Deeds of Variations are legal documents usually drawn up by a solicitor that can be used in certain circumstances to change the way a deceased persons assets are disposed of.
Some families find a need or desire to change a loved ones will after the person has passed away. There are a number of reasons they may wish to make changes, this could be to right a wrong after a family dispute, or to ensure a more favorable inheritance tax position for future generations.
A Deed of Variation can also be referred to as an Instrument of Variation, a Family Arrangement, a Deed of Surrender, or a Deed of Assignment.
A Deed of Variation changes a Will after death and enables the beneficiaries of a deceased’s estate to alter the distribution of that estate, or relinquish a bequest from an estate, by changing the deceased’s Will. This can only be done with the agreement of all effected beneficiaries under the original will and provided that non of these beneficiaries are minors or people suffering from lack of mental capacity.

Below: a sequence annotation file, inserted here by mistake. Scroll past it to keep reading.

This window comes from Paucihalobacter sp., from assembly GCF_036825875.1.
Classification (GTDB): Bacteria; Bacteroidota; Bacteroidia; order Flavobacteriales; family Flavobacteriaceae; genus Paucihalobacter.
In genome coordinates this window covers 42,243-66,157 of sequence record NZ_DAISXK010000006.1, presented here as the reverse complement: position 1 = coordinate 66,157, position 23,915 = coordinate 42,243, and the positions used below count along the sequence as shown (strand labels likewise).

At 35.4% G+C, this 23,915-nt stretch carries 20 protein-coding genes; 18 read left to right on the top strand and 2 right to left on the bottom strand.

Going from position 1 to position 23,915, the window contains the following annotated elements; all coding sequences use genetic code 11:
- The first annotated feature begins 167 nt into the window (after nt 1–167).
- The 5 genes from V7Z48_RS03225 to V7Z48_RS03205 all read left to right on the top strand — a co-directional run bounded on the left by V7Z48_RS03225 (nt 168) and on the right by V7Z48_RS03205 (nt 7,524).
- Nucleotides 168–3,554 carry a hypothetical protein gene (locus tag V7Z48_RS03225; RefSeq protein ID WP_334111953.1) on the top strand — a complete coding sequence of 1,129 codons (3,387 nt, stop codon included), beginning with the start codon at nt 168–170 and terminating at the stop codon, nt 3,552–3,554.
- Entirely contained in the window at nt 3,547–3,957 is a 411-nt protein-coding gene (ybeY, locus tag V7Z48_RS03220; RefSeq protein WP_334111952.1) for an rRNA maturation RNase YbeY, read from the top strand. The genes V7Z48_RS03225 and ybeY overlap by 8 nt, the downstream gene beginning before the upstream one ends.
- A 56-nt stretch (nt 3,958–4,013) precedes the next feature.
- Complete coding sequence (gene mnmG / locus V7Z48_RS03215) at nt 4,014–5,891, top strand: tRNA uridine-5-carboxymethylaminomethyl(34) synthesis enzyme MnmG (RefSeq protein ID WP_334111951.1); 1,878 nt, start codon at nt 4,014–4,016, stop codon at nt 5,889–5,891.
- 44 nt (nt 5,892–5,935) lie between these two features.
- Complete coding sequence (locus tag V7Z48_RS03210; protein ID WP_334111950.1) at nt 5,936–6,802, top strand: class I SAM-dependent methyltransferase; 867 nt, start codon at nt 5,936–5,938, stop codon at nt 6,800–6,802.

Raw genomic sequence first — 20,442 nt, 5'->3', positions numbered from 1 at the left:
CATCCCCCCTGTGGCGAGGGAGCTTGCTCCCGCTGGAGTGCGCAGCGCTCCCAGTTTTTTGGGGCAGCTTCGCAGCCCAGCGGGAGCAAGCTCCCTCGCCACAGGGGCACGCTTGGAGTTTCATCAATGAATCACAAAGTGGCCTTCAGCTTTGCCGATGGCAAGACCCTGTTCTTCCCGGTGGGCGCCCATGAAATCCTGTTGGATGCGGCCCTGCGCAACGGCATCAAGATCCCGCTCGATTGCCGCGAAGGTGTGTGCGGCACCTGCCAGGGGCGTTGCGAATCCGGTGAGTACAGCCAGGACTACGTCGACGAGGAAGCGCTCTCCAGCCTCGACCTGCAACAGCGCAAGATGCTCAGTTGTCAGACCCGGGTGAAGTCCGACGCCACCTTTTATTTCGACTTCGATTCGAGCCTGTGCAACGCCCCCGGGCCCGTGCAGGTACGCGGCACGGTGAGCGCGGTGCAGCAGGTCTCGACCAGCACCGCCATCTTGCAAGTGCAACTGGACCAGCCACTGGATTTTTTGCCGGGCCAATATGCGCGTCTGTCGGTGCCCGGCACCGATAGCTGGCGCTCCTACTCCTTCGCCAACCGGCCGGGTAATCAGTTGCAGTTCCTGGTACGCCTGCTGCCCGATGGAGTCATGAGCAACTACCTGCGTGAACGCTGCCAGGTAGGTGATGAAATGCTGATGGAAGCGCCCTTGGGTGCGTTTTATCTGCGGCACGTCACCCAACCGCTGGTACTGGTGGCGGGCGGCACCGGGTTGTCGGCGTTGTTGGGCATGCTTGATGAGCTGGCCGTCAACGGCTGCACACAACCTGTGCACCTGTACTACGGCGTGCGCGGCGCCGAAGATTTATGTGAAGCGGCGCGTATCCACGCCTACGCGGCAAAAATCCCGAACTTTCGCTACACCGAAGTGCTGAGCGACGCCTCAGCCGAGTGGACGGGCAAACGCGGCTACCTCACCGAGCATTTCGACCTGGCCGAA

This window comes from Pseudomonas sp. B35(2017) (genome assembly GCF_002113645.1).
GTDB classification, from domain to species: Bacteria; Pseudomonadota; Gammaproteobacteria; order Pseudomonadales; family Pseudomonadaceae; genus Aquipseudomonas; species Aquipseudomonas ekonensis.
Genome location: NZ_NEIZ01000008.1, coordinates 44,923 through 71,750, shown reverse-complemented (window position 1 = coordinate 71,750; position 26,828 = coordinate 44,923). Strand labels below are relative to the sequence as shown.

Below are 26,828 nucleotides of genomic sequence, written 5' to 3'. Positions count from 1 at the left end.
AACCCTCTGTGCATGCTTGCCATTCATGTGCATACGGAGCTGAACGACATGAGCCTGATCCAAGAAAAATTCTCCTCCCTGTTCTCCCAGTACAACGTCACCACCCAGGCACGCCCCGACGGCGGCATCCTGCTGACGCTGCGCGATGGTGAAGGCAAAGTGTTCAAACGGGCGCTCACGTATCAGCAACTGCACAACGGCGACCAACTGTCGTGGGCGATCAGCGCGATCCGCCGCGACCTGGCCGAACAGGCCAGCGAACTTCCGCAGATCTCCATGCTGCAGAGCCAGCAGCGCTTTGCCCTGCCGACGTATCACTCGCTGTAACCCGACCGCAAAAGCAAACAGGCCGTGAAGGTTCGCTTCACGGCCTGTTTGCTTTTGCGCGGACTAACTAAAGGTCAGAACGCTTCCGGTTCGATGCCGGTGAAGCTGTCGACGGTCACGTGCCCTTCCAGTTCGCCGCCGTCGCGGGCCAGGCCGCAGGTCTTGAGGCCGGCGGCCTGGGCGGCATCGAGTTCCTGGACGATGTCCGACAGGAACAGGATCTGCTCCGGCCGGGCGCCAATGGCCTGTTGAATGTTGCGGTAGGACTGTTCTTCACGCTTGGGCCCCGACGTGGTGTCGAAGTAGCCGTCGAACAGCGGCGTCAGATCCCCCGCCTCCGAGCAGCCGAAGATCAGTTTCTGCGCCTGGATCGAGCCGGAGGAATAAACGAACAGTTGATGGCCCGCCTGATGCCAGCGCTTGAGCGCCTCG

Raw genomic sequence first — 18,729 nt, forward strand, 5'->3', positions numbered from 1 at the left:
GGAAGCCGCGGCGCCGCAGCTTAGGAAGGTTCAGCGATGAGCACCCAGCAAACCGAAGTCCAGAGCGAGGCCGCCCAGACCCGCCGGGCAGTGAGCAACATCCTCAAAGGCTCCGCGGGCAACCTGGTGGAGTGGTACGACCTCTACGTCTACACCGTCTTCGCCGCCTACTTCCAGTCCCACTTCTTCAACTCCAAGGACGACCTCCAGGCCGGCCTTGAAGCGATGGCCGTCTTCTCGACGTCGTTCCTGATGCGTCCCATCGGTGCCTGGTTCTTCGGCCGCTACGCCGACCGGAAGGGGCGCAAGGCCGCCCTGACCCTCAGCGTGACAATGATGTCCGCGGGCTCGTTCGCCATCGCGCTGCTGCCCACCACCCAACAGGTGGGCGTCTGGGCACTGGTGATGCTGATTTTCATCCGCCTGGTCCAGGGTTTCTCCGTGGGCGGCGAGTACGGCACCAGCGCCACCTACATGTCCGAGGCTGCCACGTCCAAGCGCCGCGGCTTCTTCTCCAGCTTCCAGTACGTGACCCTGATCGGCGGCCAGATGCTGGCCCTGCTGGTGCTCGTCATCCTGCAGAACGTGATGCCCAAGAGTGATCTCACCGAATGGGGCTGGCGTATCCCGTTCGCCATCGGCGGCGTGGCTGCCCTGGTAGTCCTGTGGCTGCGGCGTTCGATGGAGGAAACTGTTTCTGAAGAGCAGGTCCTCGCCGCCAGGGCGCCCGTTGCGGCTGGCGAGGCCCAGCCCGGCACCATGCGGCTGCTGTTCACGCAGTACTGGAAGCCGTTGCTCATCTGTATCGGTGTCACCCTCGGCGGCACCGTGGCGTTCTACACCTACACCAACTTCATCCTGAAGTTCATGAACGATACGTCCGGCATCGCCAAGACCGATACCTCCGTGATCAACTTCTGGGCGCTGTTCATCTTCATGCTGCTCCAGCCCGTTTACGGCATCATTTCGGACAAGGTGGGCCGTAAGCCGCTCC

A Deed of Variation can be drafted before or after Grant of Probate is issued and can be drafted up to two years after the date of death.
Each adult beneficiary under a Will (or an intestate estate) only has the authority to vary his own share of the estate, but it can apply to any property comprised in a deceased’s estate as long as the person wishing to vary has an interest in that property.
When children under the age of majority are due to inherit, the matter is more complicated as they cannot themselves consent to changes. An application must be made to the courts for consent to be obtained on their behalf. The rights of children cannot be varied except by Court Order.